I ask these questions not because I was too lazy to read a few recommended econ books or google them, but because I couldn't find any information on the questions.
1_ How do we print gold certificate notes?
Since we would authorize the gold and silver standard, how would we print certificates? Would it be that we would just have more value of the gold and silver by having more certificates?
2 _And how would we know the number of certificates that are in the cycle?
Since certificates can get old and get worn out (cut, ripped lost..), how would we know when to make the exact same number again? Since I understood of the idea of bullionism during the mercantilism of the colonies, they would always have a shortage on money, but since it was backed by gold, when and how would it be appropriate to print money and giving the "right" value. (Please don't say commodity trading).
3_ Even though there is no gold standard, why do countries fight about gold? I understand that gold = power, but if no country uses it as legal tender, what's the big fight about it?
4_ If FDR banned purchasing of gold, was there no gold standard during Reconstruction and WW2 to allow high inflation to support the wars and construction? (Also, since gold was fixed to $20 and then to $35 in the 1930's, was FDR buying gold in order to make sure there would be no depression by people supporting the legal tender of the US dollar since people after the roaring 20's gave up on the dollar due to high interest rates and other factors?)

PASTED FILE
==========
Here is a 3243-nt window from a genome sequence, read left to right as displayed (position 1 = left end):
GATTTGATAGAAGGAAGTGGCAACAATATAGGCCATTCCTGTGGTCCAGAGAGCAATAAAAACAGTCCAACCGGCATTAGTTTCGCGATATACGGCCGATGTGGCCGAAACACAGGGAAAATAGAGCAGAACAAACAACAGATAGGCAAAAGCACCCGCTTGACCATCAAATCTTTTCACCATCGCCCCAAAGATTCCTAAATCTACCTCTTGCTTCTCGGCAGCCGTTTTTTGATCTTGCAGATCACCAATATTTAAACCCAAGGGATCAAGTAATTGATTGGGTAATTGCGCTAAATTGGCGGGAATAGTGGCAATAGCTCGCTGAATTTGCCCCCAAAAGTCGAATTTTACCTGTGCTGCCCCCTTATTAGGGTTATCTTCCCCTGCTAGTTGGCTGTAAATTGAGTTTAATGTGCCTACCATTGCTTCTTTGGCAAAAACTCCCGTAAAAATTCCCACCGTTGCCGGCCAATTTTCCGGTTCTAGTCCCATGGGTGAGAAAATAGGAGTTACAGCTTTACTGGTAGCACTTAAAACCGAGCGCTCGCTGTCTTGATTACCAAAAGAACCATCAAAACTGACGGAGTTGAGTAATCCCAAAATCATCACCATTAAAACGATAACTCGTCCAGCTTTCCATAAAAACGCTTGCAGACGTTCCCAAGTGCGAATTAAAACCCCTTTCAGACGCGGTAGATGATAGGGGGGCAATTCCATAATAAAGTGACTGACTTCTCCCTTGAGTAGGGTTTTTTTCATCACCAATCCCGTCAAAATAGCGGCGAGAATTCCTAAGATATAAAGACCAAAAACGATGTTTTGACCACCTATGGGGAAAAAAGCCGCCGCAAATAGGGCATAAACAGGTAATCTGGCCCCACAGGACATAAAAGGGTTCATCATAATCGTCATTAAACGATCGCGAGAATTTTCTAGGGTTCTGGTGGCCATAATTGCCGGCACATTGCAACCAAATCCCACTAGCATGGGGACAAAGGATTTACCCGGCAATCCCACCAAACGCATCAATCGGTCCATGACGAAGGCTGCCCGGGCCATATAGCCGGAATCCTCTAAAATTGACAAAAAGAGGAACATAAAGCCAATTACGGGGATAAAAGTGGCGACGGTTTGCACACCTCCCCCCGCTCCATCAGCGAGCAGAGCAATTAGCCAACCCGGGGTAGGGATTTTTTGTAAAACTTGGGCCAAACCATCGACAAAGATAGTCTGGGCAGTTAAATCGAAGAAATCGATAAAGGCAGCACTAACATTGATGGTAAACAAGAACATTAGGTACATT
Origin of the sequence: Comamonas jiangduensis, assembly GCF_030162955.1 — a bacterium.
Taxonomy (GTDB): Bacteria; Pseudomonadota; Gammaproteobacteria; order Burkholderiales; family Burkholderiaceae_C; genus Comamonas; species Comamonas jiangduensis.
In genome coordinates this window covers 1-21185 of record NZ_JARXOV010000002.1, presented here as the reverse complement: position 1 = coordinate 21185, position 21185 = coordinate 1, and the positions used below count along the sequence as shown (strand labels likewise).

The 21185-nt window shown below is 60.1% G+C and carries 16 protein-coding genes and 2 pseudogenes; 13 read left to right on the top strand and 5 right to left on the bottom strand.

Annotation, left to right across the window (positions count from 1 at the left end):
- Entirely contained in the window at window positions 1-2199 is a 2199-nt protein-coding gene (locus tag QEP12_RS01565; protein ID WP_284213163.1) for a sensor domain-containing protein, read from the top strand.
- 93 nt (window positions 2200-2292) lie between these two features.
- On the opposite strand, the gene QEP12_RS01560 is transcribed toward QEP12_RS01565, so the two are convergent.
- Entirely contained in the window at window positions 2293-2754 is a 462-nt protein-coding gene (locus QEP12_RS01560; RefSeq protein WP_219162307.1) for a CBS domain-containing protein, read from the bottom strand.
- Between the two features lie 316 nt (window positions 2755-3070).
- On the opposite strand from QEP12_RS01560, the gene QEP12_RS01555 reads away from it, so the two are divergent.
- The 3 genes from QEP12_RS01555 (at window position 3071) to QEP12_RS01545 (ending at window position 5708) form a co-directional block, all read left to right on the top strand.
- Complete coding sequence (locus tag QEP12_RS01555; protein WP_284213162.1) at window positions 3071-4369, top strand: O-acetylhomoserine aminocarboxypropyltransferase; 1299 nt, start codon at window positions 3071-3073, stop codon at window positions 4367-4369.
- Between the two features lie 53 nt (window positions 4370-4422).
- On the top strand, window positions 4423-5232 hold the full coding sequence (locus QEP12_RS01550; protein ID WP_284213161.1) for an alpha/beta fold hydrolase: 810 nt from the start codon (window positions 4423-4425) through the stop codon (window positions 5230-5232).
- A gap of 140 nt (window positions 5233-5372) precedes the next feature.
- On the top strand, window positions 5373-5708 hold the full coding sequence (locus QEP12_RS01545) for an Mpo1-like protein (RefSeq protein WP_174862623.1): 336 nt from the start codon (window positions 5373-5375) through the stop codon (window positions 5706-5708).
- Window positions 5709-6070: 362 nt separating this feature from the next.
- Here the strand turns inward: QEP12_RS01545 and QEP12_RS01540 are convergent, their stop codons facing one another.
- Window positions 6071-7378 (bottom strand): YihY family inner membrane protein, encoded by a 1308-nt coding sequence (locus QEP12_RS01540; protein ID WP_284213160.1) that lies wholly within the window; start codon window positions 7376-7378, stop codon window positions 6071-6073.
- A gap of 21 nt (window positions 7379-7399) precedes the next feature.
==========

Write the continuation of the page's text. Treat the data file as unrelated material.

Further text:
5_ If we were to trade internationally with other "gold standard" and non gold standard countries, currencies would be traded by per exchange rate right?
6_ Let's give this account that I was thinking on balanced trading:
Country A and B have gold standards
Country A made a new boom by having a new invention. Country B citizen's buy Country A inventions, gold flow goes to country A. When country A received the gold, it causes inflation, causing higher prices for the country, and in country B, lower prices.
Did A profit by having gold causing them the ability to have purchasing power to buy stuff from Country B, but have inflation? And does Country B have a weaker economy since the have less gold? If there is less gold, then there is lower prices, but more gold is higher prices. So does gold^amount = inflation prices (basically, if countries have less gold, how is that good)? (( I mean, it did cause monetary and non monetary shocks.))
But on the other hand, gold = power = purchasing power = higher GDP
7_ For most countries in the 19th century, they had faster inflow of gold by putting higher interest rates to their bank members to get gold and lowered rates sometimes to prevent gold flow. How would we not use a federal bank in order of having a balance of in and out flow? Would we just allow the banks to play true capitalism and allow them to rise and fall and allow natural flows of gold by the market?